Noah Centineo's third Netflix film, The Perfect Date, released last week. It was better than Sarah Burgess but not nearly as good as To All the Boys I've Loved Before. Considering this was Centineo's first time as the main lead (as opposed to some teenage girl's crush), it wasn't bad. The film's not perfect, but there are worse ways to spend a Friday night.
Brooks Rattigan (Centineo) is an over-achiever with blind ambition. This high school senior desperately wants to change the world but has no clue where to start. Brooks believes he must get into Yale to be a success. Unfortunately, it takes more than good grades to be accepted and he has nothing vaguely interesting to put on his resume – that is until he launches an ‘innocent’ escort service app called The Stand-In. With the help of Murphy (Odiseas Georgiadis), Brooks starts his own business. He comes up with the idea after offering to take a friend’s cousin to her dance. Celia (Laura Marano) and Brooks have chemistry from the start. Had they fallen in love after the first dance, the movie would probably have been 10 minutes long. But instead of falling for the weird and confident girl in his arms, Brooks singles out Shelby (Camila Mendes) because every teenage boy is blinded by the popular girl. That’s just how things go.
Pretty soon the chaperone business is booming with Brooks going on different dates every night. It’s a bizarre and indulgent concept: clients tailor their date to their needs, choosing not only his clothes but his interests and personality too. Brooks starts raking in the cash for college while rubbing shoulders with rich kids and improving his acting. Eventually, he even gets a shot with Shelby – the only problem is, he’s lied his way into her life. And a relationship built on deceit is doomed from the start.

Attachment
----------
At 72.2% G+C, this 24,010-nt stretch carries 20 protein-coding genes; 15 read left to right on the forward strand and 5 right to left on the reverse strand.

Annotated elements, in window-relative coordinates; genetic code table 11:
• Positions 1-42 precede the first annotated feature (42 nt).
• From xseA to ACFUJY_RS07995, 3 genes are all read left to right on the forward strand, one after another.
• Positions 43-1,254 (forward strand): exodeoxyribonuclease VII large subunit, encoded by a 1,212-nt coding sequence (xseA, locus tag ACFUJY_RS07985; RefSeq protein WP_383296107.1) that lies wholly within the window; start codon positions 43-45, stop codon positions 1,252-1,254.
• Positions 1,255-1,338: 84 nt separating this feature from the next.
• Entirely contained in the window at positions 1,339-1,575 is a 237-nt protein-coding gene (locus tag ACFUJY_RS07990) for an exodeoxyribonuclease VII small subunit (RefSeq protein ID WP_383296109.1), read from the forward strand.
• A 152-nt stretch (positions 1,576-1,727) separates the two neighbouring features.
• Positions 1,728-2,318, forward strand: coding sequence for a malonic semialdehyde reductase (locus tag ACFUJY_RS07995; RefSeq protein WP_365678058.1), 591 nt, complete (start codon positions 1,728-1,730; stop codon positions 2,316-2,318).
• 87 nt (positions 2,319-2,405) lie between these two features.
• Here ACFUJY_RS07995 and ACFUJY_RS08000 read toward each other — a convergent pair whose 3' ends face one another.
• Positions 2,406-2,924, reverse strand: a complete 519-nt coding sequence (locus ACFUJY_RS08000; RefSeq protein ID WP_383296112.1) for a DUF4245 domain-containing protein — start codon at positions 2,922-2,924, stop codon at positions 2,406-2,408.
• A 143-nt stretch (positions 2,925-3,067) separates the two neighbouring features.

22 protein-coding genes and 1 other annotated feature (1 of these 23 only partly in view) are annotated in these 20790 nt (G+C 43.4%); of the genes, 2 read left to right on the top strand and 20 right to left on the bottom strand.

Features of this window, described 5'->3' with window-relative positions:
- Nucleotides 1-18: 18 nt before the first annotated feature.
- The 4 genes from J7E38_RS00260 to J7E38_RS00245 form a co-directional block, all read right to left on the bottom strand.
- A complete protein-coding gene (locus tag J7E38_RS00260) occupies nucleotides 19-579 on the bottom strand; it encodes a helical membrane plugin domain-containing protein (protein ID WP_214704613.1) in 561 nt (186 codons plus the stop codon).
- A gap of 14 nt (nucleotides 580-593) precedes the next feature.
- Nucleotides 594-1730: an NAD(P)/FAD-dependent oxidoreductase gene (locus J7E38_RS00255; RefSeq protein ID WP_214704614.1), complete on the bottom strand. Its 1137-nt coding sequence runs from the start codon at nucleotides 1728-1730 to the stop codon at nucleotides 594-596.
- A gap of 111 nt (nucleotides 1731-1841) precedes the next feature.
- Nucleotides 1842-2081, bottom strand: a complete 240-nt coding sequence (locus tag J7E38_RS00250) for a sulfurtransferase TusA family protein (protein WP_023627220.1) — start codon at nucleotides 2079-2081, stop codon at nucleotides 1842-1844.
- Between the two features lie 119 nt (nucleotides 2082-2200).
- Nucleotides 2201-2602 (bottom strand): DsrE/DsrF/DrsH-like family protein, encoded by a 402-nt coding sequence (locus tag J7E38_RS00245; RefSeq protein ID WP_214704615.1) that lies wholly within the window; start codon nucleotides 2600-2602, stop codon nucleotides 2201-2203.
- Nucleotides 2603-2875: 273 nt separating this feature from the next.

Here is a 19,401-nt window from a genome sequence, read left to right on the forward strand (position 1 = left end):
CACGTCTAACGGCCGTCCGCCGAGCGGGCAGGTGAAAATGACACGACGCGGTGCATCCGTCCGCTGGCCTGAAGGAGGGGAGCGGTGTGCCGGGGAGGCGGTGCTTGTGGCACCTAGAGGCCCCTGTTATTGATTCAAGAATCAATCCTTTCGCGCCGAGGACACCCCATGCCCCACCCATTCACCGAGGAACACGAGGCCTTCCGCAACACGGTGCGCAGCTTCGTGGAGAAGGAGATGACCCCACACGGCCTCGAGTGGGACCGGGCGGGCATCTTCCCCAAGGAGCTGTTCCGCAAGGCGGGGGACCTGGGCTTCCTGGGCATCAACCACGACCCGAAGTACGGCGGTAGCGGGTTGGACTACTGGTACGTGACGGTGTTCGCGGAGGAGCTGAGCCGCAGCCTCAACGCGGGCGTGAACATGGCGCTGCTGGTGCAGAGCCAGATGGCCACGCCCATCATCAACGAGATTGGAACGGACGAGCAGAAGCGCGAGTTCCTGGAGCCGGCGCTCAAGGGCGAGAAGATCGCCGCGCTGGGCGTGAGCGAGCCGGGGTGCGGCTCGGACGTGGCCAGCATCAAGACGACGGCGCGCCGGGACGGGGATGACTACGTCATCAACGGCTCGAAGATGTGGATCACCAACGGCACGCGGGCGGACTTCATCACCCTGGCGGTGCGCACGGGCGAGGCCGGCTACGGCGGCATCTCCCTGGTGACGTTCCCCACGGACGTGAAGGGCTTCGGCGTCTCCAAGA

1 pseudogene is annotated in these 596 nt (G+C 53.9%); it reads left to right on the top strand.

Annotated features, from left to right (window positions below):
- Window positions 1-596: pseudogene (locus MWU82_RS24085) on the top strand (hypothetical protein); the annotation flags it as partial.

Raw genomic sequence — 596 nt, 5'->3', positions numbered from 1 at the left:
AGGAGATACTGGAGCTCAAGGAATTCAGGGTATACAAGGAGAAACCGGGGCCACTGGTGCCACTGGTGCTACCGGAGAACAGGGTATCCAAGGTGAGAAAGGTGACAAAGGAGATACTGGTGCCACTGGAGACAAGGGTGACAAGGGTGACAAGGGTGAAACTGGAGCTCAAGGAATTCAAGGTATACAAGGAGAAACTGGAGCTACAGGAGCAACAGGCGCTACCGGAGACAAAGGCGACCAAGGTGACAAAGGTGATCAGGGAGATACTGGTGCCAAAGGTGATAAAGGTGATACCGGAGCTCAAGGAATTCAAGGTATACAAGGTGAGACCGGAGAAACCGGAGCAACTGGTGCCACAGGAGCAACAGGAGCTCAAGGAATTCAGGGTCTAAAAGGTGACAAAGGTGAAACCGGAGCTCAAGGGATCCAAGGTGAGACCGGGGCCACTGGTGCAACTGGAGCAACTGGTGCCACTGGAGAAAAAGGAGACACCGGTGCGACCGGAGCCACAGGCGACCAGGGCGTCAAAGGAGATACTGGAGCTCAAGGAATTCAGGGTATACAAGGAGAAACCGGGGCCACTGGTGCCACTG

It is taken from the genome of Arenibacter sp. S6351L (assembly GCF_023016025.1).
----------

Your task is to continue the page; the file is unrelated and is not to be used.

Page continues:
With all the hustling, it’s easy to forget Brooks has another job and a high school diploma he still needs to get. And what about the college essay he was supposed to be working on? What about Murphy? What about Celia? Brooks is so busy juggling all his different personas, that he forgets about the person who launched his app and the girl who helps him get an interview at Yale. In Brooks’ own words, “I’ve been so many people these past few months – a cowboy, an art connoisseur and a bad friend.” It only takes losing his best pal and the girl he loves to realise he’s lost his way.
Not a superficial romcom
You could watch this movie for the obvious happy ending, the promised laughs or because your girlfriend forces you to, but The Perfect Date isn’t the superficial romcom you might think it is. Like every other film in its genre, clichés abound, but Centineo’s chaperone app also presents us with a few very bleak realities. Number one: We live in a world where it’s a sin to show up to an event on your own, i.e. girls always need a guy on their arm. Number two: Most of us lack friends who will jump in when a boyfriend or girlfriend can’t. Number three: We must lie to get people to like us rather than appreciating those who already do.
I think the film addresses some of these issues. Celia, for all the problems I have with her trying so hard to be gritty in her combat boots and tulle dress, is the one really strong female lead. She’s one of the only characters who openly calls Brooks out, but she also has enough courage to admit when she’s being a hypocrite. She stands up to her parents and even goes to the dance alone. To crown it all, Celia knows her worth and will not tolerate disrespect from anyone.
For almost the entire film, Brooks and Celia dance around each other. He focuses all his energy on earning tuition money for Yale and fighting for a girl he can’t have a decent conversation with. In the end, Brooks realises he never wanted any of these things. It takes him far too long to notice the obvious fact we all spotted: You never give up the girl who dances badly in public for the one who spends her night taking selfies.
So why should you watch The Perfect Date when anyone can predict the ending from the start? Because it’s fun to see Brooks make a fool of himself in different outfits. And, like all Centineo Netflix Originals, it leaves you with that warm fuzzy feeling we all need sometimes.
Ayesha is a self-confessed bibliophile. When she's not reading stories, she's writing them. This former teacher and editor is a diehard Potterhead. Currently she's completing her MA in Creative Writing. Ayesha will almost always choose tea over coffee, and writes articles when she's supposed to be working on her thesis.
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